Together with four other groups from our research institute we have been awarded a large collaborative grant to investigate how cancer stem cells scape chemotherapy treatment. This project will also work towards the development of new tools to efficiently eliminate these cells. The Spanish national institute for health research (Instituto Carlos III) has awarded this project, which is led by Dr. R. Mangues.
On March 25th the Seminar Series entitled ‘Neuronal Signaling and Synapses’ will start.
This series ambitions to become a forum of discussion on the latest research performed on the molecular biology of synaptic function.
We will invite speakers from Catalonia, but also from the rest of Spain and Europe.
The complete calendar for 2015 can be viewed here.
On the 28th of December our last publication hits the top one on the list of Most Viewed Molecular Brain papers.
Human post-mortem synapse proteome integrity screening for proteomic studies of postsynaptic complexes.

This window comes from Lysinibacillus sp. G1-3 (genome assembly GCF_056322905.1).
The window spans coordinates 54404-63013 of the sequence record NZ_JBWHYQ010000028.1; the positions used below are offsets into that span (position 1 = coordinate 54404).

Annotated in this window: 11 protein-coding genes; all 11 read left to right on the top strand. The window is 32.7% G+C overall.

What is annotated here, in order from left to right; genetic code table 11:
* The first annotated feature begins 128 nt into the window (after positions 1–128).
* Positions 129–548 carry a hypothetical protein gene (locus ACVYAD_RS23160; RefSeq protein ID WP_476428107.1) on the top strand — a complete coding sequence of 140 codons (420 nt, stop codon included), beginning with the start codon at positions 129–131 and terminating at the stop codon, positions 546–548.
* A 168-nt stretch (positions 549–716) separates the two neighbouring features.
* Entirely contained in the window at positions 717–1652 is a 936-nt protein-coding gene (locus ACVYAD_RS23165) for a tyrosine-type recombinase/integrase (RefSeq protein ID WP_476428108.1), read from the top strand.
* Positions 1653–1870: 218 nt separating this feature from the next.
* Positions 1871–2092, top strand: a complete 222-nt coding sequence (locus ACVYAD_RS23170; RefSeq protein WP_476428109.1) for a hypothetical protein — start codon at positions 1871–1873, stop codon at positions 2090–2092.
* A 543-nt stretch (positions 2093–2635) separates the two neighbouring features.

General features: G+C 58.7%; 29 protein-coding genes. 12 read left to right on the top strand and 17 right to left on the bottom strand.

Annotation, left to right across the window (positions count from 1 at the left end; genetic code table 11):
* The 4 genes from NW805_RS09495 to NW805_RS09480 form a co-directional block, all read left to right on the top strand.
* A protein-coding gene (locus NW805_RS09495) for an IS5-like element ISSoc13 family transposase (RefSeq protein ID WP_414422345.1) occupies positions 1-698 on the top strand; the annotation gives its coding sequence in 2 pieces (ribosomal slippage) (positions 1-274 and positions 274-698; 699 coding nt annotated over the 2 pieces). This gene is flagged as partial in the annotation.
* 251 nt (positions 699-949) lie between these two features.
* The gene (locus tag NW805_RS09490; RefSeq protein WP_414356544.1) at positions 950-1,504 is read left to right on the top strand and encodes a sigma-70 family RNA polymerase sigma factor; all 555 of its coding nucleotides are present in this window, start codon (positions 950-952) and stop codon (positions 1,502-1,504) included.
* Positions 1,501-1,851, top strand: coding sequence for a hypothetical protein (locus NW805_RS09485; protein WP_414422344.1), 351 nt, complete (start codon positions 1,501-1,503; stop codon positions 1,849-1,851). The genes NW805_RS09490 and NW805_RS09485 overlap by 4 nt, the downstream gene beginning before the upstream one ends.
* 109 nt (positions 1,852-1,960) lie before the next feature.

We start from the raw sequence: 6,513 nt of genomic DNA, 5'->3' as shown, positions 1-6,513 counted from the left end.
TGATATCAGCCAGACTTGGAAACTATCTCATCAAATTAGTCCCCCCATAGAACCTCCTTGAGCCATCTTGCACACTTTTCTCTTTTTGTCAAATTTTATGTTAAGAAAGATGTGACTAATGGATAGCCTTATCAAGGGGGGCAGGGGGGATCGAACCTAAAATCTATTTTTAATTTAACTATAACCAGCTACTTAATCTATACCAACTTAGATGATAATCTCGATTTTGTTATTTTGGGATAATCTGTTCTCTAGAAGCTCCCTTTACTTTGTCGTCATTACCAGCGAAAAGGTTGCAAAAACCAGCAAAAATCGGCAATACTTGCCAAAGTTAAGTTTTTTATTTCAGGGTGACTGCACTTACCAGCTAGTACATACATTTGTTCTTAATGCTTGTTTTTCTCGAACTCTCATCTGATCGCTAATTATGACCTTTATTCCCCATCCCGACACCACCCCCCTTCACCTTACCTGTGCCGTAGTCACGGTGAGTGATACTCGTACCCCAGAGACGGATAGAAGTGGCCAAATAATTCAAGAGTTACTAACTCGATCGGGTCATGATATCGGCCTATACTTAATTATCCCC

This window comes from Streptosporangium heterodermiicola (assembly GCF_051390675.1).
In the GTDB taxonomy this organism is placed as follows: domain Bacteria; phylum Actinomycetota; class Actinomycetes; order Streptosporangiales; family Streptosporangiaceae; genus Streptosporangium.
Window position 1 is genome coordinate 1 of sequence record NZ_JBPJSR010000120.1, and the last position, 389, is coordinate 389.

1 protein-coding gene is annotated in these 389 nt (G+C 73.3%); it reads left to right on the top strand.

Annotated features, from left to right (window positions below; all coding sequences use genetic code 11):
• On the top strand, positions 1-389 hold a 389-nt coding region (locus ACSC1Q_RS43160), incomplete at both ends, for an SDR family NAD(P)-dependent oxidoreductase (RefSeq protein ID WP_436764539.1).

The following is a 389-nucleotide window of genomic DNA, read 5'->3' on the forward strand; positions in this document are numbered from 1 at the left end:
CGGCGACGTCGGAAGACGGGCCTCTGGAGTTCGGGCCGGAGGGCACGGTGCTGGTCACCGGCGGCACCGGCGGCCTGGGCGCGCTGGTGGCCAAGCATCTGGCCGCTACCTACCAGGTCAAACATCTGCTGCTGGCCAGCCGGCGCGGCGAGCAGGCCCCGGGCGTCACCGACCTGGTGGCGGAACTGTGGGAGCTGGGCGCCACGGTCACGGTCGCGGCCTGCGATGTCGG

Bayés A, Collins MO, Galtrey CM, Simonnet C, Roy M, Croning M, Gou G, van de Lagemaat LN, Milward D, Whittle IR, Smith C, Choudhary JS, Grant S.
Mol Brain. 2014 Nov 28;7(1):88.
On January 2015 the Spanish network on Synaptic Dysfunctions in Cognitive Disorders, coordinated by our group, will start its activities.
This recently established network is constituted by 10 Spanish research laboratories located in Barcelona, Madrid, Alicante, Sevilla and Pamplona, and is designed to foster interdisciplinary basic research to study how synaptic dysfunction contributes to cognitive disorders and to identify new targets for future therapeutic interventions.
The ‘Fundació La Marató de TV3’ has awarded a grant to a research project lead by Dr. Alberto Lleó, from the IIB Sant Pau, in which our group also participates. This project will study the proteome of the cerebrospinal fluid in the context of Alzhemier’s Disease, with the goal to identify new prognostic and diagnostic markers.
Nature paper adds further evidence for a causative role of postsynaptic genes in autism spectrum disorders.
This study has found potentially causative mutations in the two genes that our laboratory is working on: SYNGAP1 and SHANK2.